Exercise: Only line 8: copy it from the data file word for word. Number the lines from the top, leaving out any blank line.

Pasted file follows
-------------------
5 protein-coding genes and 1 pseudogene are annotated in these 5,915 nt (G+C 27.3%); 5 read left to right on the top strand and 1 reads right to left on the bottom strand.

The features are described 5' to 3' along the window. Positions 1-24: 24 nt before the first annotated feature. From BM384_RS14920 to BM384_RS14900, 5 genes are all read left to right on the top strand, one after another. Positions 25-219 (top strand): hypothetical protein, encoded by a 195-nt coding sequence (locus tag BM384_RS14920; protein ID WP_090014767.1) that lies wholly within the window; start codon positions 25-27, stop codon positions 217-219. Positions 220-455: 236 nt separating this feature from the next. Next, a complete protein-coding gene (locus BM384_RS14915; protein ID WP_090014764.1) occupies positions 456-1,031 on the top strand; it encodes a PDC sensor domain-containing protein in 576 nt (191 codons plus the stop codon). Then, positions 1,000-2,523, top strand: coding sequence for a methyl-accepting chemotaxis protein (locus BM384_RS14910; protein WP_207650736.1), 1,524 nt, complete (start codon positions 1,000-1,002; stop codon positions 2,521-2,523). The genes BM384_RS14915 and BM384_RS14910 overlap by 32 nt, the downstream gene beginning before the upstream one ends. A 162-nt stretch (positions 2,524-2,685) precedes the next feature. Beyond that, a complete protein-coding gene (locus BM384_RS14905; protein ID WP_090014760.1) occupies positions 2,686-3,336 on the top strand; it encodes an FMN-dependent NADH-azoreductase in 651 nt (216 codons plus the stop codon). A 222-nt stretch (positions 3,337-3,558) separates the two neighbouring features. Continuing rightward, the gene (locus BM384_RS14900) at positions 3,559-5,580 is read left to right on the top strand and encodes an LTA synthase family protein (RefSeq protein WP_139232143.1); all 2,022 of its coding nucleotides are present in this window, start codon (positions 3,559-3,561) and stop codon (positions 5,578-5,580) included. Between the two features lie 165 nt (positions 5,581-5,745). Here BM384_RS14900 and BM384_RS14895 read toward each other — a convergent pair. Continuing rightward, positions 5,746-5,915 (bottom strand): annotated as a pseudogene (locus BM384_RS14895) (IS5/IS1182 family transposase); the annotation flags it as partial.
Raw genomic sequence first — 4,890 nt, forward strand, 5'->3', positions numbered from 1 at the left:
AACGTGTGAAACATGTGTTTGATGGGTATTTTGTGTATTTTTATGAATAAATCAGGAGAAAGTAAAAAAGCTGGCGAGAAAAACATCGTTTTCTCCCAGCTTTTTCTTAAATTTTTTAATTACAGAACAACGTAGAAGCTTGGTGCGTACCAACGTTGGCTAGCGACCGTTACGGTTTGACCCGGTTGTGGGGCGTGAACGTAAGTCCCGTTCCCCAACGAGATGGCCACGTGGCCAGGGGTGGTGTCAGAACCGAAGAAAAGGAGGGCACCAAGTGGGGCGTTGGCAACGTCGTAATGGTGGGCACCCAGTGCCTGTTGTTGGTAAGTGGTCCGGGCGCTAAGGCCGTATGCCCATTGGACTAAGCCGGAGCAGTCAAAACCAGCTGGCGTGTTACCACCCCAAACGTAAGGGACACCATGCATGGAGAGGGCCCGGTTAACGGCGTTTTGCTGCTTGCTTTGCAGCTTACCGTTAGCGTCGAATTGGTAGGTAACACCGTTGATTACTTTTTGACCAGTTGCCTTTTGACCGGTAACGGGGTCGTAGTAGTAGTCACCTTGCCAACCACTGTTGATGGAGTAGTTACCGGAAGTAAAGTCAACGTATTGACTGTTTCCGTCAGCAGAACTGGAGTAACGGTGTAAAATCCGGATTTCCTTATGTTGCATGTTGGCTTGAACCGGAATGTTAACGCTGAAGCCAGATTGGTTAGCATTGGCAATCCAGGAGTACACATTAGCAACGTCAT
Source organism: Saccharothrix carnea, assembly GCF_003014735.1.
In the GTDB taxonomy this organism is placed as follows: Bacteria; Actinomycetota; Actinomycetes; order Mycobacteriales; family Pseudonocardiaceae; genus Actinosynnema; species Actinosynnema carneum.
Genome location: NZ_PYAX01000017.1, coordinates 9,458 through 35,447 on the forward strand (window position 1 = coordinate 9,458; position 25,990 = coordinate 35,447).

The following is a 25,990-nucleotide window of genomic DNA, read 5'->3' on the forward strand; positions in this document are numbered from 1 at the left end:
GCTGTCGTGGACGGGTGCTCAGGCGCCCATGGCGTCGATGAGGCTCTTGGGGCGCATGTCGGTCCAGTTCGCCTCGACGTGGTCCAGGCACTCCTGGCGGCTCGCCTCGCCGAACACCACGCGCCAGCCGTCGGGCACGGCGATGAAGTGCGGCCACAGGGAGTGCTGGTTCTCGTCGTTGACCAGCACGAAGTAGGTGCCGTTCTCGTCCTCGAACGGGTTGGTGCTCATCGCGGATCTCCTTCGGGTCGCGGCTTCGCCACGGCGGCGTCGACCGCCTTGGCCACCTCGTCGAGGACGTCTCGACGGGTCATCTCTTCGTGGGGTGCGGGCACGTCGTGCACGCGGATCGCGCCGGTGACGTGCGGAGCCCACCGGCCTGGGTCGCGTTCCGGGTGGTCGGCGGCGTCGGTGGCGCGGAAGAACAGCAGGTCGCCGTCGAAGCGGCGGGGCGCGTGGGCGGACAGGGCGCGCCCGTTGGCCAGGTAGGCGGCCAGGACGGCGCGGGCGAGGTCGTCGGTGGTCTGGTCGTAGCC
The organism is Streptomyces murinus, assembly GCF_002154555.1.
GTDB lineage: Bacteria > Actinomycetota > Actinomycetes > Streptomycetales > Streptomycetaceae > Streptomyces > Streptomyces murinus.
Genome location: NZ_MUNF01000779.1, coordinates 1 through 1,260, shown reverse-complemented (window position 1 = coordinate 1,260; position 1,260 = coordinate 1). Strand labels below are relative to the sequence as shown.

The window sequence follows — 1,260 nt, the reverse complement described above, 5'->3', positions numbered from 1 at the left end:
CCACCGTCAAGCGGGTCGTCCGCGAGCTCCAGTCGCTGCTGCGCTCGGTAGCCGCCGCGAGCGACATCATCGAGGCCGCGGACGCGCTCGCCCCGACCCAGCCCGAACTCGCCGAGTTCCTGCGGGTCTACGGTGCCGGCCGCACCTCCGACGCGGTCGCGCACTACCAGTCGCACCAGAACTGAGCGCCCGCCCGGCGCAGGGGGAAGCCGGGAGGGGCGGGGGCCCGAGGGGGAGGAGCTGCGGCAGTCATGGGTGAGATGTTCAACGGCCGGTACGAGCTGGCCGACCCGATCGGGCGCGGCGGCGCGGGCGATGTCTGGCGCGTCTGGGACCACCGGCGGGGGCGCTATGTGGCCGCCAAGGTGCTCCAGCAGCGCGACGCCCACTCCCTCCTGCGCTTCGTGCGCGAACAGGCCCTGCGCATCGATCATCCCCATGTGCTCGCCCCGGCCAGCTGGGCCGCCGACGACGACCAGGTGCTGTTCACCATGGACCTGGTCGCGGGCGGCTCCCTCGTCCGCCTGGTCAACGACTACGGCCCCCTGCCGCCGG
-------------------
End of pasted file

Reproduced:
The following is a 25,990-nucleotide window of genomic DNA, read 5'->3' on the forward strand; positions in this document are numbered from 1 at the left end: